Cambodia - Ankor Wat

Talk about HOT; we flew into Siem Reap and I could not believe the heat when we got out of their beautiful new airport. However the heat is not going to be the obstacle in this wonderful religious and spiritual setting.

Siem Reap has magnificent 5 star destination resort hotels and we saw more being built. I did not enter these but I am sure that they are all accessible. Our smaller hotel was beautifully appointed and right in the middle of town. But you guessed it; it had two steps to get into the front door. This was handled by a temporary and portable ramp. Once inside the hotel was totally accessible. Being downtown was great fun because of the many shops and restaurants. This country, that only a few short years ago was led by a tyrant who tried singlehandidly wipe out the entire educated middle and upper class population, killing millions of his own coountryman, has rebounded and looks forward to a prosperous and wonderful life for its citizens.

Hidden by jungle overgrowth and fobeautiful templesrgotten for years Ankor Wat is one of those World Heritage sites that one feels they must see. The good news is they still allow tourists to access all of the sites; to go inside and sense the beauty of what was once a grand culture. Unfortunately I was not able to access many of the ruins in spite of the fact that my fellow travelers helped me by lifting me and my chair into various ruins; a little help from my friendshowever I think that in the case of Ankor Wat, the beauty and the spirituality of these buildings and temples is so powerful that it is well worth the effort to get as close as one can.While touring some of the temples I ran into two other wheelers from England and they agreed that the trip was worth the effort.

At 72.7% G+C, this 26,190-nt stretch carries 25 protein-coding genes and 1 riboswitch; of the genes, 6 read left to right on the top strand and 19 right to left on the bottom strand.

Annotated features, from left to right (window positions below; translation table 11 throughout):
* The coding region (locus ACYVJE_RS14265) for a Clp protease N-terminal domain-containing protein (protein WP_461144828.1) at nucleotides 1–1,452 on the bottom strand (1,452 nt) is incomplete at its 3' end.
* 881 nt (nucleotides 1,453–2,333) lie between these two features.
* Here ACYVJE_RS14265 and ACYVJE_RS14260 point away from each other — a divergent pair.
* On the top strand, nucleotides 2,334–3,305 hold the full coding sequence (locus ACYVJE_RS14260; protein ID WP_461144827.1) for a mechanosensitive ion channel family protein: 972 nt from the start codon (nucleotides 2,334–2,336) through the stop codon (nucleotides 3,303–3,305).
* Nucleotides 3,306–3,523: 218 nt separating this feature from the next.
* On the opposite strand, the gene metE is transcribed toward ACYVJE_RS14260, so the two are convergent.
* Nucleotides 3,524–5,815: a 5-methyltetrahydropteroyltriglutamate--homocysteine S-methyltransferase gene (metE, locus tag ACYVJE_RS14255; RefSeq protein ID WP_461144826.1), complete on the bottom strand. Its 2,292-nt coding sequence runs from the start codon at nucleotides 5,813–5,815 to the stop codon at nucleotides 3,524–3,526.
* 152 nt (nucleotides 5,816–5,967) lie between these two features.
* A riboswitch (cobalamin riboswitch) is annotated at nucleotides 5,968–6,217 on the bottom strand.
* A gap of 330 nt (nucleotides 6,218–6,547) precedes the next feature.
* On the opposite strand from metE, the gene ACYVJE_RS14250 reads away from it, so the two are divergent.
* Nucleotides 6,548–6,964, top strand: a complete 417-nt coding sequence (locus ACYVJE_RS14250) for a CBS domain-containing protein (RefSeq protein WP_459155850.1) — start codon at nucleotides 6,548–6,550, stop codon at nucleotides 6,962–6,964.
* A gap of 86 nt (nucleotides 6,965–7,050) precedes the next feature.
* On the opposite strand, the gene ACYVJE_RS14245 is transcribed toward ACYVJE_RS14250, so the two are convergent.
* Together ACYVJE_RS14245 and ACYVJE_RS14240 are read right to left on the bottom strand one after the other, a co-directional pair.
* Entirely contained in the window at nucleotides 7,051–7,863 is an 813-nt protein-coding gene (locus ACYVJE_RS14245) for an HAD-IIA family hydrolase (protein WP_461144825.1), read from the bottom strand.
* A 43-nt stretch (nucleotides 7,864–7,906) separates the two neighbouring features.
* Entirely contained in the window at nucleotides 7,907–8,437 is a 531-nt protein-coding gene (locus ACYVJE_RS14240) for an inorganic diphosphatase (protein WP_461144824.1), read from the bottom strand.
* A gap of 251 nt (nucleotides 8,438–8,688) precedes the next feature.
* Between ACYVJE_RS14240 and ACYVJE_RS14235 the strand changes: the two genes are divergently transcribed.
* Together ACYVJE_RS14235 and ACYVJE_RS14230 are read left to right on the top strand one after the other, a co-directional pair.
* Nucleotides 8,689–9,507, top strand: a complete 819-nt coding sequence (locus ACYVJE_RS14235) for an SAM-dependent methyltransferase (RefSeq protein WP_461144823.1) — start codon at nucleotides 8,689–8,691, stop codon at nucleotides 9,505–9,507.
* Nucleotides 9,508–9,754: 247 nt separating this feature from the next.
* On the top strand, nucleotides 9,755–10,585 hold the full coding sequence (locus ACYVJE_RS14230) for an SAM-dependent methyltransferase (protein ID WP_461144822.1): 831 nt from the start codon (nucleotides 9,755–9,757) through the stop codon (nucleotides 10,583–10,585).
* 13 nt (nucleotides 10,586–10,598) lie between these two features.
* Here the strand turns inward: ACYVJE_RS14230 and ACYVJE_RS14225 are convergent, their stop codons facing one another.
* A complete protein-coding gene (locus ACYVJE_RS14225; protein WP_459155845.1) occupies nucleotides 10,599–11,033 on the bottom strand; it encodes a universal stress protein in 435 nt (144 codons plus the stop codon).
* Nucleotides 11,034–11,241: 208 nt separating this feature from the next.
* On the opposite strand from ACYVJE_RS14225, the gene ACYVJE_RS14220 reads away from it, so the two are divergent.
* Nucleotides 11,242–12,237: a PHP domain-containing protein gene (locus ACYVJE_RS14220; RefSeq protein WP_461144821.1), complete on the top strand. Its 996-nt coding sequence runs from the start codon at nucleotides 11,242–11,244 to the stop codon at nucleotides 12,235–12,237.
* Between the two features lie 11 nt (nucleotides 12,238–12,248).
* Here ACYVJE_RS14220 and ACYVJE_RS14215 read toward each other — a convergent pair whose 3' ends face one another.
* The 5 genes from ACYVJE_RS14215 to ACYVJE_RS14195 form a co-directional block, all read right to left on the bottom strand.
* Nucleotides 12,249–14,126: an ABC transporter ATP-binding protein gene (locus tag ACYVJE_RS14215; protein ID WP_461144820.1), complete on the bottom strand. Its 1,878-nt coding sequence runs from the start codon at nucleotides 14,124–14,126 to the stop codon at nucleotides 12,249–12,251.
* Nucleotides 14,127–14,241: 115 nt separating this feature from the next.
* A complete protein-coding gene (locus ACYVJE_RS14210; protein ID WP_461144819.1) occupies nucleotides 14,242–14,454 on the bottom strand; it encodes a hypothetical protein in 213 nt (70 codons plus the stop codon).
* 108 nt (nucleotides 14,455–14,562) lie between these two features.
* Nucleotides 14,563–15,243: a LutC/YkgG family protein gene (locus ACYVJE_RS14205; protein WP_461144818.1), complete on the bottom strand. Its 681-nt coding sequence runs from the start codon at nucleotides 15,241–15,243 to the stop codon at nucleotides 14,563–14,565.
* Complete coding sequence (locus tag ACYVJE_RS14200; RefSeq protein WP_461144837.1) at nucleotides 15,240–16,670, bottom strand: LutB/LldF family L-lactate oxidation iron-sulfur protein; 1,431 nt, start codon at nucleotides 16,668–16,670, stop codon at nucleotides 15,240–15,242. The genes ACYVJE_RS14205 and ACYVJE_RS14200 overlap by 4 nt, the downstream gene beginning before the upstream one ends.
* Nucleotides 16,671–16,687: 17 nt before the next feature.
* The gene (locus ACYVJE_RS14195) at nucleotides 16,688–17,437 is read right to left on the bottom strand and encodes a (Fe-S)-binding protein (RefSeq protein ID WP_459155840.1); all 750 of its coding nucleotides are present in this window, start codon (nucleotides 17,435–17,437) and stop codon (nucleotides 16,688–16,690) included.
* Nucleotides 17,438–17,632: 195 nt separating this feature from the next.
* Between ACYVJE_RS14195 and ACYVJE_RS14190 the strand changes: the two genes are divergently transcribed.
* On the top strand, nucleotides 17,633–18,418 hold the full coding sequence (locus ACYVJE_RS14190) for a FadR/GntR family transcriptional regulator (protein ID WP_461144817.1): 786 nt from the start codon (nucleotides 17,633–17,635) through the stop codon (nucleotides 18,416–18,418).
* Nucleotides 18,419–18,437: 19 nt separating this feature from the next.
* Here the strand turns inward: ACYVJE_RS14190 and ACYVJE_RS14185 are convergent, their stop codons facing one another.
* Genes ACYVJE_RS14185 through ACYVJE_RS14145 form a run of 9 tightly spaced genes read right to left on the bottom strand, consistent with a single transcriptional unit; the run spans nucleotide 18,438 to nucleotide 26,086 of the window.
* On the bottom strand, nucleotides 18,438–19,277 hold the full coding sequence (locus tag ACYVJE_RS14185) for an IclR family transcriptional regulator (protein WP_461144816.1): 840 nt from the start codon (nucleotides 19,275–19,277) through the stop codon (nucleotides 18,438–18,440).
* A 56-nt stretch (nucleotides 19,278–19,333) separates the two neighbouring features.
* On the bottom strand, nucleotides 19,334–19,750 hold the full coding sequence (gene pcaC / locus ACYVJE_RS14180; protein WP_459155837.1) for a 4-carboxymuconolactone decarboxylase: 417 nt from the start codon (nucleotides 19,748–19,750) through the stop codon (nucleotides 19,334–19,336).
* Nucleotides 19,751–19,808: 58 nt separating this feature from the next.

The story behind this country is an amazing tale of human endurance in the face of unmitigated cruelty.
There are numerous books on the subject, my favorite for the graphic detail of hate and revenge was First
They Killed My Father: A Daughter of Cambodia Remembers. But I would read none of this until you return
from a trip there, for fear that it would turn you off of an incredible adventure into the history of a
beautiful culture.

This is a three to four day excursion to be tacked onto any visit to Southeast Asia. The Buddhist temples
are magnificent and their restoration essentially through UNESCO, are ongoing so that you can see what
these magnificent building were in their historical prime. As for accessibility; all I can say is push
like crazy the distances are large over hard packed dirt. The temples are for the most part viewed from
the outside. I could not get into a couple of them, however there was plenty to see from afar and again
the group was ready to shove me often.

Looking back on this trip I must insist that there is plenty of accessible sights and the unbelievable
faith of the people who constructed this community is evident everywhere and well worth experiencin

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